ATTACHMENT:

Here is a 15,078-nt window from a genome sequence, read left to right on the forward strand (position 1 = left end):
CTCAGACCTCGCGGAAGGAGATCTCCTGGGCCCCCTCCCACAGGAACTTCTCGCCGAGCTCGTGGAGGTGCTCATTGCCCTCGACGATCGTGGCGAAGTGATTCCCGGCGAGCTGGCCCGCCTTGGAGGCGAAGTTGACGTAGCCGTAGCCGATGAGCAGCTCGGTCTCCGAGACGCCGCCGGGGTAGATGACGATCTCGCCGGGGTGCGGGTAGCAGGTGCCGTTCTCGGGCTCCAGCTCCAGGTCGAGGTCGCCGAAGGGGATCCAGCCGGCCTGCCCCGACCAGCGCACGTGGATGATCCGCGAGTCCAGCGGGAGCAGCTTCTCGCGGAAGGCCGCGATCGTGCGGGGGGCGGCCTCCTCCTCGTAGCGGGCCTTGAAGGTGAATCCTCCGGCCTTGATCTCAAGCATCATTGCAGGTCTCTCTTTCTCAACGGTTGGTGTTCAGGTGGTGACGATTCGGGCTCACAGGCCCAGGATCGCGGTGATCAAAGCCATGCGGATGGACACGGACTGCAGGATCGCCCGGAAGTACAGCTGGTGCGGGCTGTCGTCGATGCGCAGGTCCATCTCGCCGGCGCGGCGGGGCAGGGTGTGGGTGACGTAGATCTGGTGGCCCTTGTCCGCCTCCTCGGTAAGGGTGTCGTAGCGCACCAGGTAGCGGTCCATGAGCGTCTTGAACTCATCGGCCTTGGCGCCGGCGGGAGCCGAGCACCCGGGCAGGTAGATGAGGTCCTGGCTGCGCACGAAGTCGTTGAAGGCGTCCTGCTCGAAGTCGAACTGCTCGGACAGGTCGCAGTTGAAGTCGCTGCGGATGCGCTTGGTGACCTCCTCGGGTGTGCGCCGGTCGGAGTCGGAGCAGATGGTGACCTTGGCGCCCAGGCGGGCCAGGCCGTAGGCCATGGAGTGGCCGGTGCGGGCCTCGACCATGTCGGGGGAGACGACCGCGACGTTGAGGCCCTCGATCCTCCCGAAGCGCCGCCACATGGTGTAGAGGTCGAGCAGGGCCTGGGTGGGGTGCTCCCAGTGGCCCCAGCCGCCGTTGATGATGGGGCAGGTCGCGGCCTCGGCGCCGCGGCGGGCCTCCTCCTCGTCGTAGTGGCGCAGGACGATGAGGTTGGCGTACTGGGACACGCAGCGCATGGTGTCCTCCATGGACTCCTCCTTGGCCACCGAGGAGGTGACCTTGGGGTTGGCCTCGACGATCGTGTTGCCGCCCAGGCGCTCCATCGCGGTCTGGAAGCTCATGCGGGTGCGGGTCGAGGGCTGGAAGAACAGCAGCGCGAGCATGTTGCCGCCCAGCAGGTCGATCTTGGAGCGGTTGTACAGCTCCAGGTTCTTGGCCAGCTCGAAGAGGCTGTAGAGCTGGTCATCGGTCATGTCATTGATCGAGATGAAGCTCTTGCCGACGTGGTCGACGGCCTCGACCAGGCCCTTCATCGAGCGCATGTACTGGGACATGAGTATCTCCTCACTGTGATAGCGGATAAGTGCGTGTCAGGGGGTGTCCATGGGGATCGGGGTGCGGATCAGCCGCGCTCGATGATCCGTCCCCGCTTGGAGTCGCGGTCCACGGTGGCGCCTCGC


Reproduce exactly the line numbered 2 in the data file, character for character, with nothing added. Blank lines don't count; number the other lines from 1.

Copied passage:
CTCAGACCTCGCGGAAGGAGATCTCCTGGGCCCCCTCCCACAGGAACTTCTCGCCGAGCTCGTGGAGGTGCTCATTGCCCTCGACGATCGTGGCGAAGTGATTCCCGGCGAGCTGGCCCGCCTTGGAGGCGAAGTTGACGTAGCCGTAGCCGATGAGCAGCTCGGTCTCCGAGACGCCGCCGGGGTAGATGACGATCTCGCCGGGGTGCGGGTAGCAGGTGCCGTTCTCGGGCTCCAGCTCCAGGTCGAGGTCGCCGAAGGGGATCCAGCCGGCCTGCCCCGACCAGCGCACGTGGATGATCCGCGAGTCCAGCGGGAGCAGCTTCTCGCGGAAGGCCGCGATCGTGCGGGGGGCGGCCTCCTCCTCGTAGCGGGCCTTGAAGGTGAATCCTCCGGCCTTGATCTCAAGCATCATTGCAGGTCTCTCTTTCTCAACGGTTGGTGTTCAGGTGGTGACGATTCGGGCTCACAGGCCCAGGATCGCGGTGATCAAAGCCATGCGGATGGACACGGACTGCAGGATCGCCCGGAAGTACAGCTGGTGCGGGCTGTCGTCGATGCGCAGGTCCATCTCGCCGGCGCGGCGGGGCAGGGTGTGGGTGACGTAGATCTGGTGGCCCTTGTCCGCCTCCTCGGTAAGGGTGTCGTAGCGCACCAGGTAGCGGTCCATGAGCGTCTTGAACTCATCGGCCTTGGCGCCGGCGGGAGCCGAGCACCCGGGCAGGTAGATGAGGTCCTGGCTGCGCACGAAGTCGTTGAAGGCGTCCTGCTCGAAGTCGAACTGCTCGGACAGGTCGCAGTTGAAGTCGCTGCGGATGCGCTTGGTGACCTCCTCGGGTGTGCGCCGGTCGGAGTCGGAGCAGATGGTGACCTTGGCGCCCAGGCGGGCCAGGCCGTAGGCCATGGAGTGGCCGGTGCGGGCCTCGACCATGTCGGGGGAGACGACCGCGACGTTGAGGCCCTCGATCCTCCCGAAGCGCCGCCACATGGTGTAGAGGTCGAGCAGGGCCTGGGTGGGGTGCTCCCAGTGGCCCCAGCCGCCGTTGATGATGGGGCAGGTCGCGGCCTCGGCGCCGCGGCGGGCCTCCTCCTCGTCGTAGTGGCGCAGGACGATGAGGTTGGCGTACTGGGACACGCAGCGCATGGTGTCCTCCATGGACTCCTCCTTGGCCACCGAGGAGGTGACCTTGGGGTTGGCCTCGACGATCGTGTTGCCGCCCAGGCGCTCCATCGCGGTCTGGAAGCTCATGCGGGTGCGGGTCGAGGGCTGGAAGAACAGCAGCGCGAGCATGTTGCCGCCCAGCAGGTCGATCTTGGAGCGGTTGTACAGCTCCAGGTTCTTGGCCAGCTCGAAGAGGCTGTAGAGCTGGTCATCGGTCATGTCATTGATCGAGATGAAGCTCTTGCCGACGTGGTCGACGGCCTCGACCAGGCCCTTCATCGAGCGCATGTACTGGGACATGAGTATCTCCTCACTGTGATAGCGGATAAGTGCGTGTCAGGGGGTGTCCATGGGGATCGGGGTGCGGATCAGCCGCGCTCGATGATCCGTCCCCGCTTGGAGTCGCGGTCCACGGTGGCGCCTCGC